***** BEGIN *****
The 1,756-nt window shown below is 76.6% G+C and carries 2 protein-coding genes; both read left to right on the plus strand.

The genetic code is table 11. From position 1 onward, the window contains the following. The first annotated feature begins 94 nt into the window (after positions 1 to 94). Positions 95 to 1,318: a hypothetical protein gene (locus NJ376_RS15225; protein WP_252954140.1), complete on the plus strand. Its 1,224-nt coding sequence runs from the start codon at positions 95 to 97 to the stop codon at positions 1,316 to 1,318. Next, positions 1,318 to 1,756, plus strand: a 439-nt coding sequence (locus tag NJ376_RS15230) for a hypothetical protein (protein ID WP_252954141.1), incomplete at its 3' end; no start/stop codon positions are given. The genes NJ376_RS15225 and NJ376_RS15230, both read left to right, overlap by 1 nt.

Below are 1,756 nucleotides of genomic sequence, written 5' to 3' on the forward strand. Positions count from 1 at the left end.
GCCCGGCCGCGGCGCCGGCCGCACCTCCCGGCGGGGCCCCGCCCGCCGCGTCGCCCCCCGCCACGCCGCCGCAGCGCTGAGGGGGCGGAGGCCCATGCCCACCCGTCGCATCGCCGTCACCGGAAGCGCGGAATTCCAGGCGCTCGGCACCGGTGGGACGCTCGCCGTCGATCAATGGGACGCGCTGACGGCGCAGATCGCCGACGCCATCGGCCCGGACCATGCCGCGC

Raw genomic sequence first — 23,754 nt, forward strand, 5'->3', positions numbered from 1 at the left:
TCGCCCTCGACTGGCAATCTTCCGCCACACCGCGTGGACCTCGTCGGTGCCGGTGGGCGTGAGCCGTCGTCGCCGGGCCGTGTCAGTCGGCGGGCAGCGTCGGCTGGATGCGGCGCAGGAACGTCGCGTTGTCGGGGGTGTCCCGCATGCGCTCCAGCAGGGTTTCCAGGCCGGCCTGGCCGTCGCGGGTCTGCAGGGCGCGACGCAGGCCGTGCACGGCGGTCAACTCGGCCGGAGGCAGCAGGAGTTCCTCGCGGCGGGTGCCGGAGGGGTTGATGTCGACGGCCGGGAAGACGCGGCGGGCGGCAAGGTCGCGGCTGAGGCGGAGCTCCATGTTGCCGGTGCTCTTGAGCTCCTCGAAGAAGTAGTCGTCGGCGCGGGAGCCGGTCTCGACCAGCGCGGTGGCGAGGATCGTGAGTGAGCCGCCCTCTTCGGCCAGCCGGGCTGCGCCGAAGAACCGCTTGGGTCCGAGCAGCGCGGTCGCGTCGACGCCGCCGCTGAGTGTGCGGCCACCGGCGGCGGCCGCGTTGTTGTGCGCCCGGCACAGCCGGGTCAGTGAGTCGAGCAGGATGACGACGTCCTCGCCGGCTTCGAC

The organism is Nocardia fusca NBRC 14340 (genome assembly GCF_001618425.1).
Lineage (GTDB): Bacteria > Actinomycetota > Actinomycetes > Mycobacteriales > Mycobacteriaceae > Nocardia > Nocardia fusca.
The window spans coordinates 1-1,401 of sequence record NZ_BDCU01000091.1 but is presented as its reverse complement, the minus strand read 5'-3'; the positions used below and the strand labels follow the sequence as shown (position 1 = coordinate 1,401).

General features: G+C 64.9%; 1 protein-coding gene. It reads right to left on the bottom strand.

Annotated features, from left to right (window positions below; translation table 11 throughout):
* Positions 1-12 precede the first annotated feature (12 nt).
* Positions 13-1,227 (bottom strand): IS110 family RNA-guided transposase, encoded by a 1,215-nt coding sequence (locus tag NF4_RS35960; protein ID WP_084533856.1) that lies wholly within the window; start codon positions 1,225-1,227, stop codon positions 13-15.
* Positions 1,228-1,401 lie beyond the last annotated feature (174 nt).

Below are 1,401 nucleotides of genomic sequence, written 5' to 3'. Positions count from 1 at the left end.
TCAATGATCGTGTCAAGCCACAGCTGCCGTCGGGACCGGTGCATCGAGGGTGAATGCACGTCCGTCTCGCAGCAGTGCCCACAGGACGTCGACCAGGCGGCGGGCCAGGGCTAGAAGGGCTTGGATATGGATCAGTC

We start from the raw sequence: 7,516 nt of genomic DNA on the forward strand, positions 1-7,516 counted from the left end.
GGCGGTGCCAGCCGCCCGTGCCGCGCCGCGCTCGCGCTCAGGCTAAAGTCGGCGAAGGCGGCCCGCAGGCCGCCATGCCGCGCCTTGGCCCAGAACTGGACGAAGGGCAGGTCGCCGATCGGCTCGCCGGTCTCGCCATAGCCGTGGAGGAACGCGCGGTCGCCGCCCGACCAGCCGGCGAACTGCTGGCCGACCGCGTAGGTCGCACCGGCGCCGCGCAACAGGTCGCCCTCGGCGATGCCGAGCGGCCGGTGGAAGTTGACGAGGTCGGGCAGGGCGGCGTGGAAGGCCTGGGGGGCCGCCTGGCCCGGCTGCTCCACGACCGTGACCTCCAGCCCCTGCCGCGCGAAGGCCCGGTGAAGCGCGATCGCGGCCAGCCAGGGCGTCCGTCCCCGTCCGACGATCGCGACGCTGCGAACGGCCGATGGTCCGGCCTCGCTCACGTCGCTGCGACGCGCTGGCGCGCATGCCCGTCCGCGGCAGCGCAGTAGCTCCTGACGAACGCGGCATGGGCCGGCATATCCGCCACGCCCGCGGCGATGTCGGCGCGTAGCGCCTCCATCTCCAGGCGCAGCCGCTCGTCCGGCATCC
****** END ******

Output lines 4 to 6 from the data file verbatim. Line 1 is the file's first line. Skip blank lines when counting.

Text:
GCCCGGCCGCGGCGCCGGCCGCACCTCCCGGCGGGGCCCCGCCCGCCGCGTCGCCCCCCGCCACGCCGCCGCAGCGCTGAGGGGGCGGAGGCCCATGCCCACCCGTCGCATCGCCGTCACCGGAAGCGCGGAATTCCAGGCGCTCGGCACCGGTGGGACGCTCGCCGTCGATCAATGGGACGCGCTGACGGCGCAGATCGCCGACGCCATCGGCCCGGACCATGCCGCGC

Raw genomic sequence first — 23,754 nt, forward strand, 5'->3', positions numbered from 1 at the left:
TCGCCCTCGACTGGCAATCTTCCGCCACACCGCGTGGACCTCGTCGGTGCCGGTGGGCGTGAGCCGTCGTCGCCGGGCCGTGTCAGTCGGCGGGCAGCGTCGGCTGGATGCGGCGCAGGAACGTCGCGTTGTCGGGGGTGTCCCGCATGCGCTCCAGCAGGGTTTCCAGGCCGGCCTGGCCGTCGCGGGTCTGCAGGGCGCGACGCAGGCCGTGCACGGCGGTCAACTCGGCCGGAGGCAGCAGGAGTTCCTCGCGGCGGGTGCCGGAGGGGTTGATGTCGACGGCCGGGAAGACGCGGCGGGCGGCAAGGTCGCGGCTGAGGCGGAGCTCCATGTTGCCGGTGCTCTTGAGCTCCTCGAAGAAGTAGTCGTCGGCGCGGGAGCCGGTCTCGACCAGCGCGGTGGCGAGGATCGTGAGTGAGCCGCCCTCTTCGGCCAGCCGGGCTGCGCCGAAGAACCGCTTGGGTCCGAGCAGCGCGGTCGCGTCGACGCCGCCGCTGAGTGTGCGGCCACCGGCGGCGGCCGCGTTGTTGTGCGCCCGGCACAGCCGGGTCAGTGAGTCGAGCAGGATGACGACGTCCTCGCCGGCTTCGAC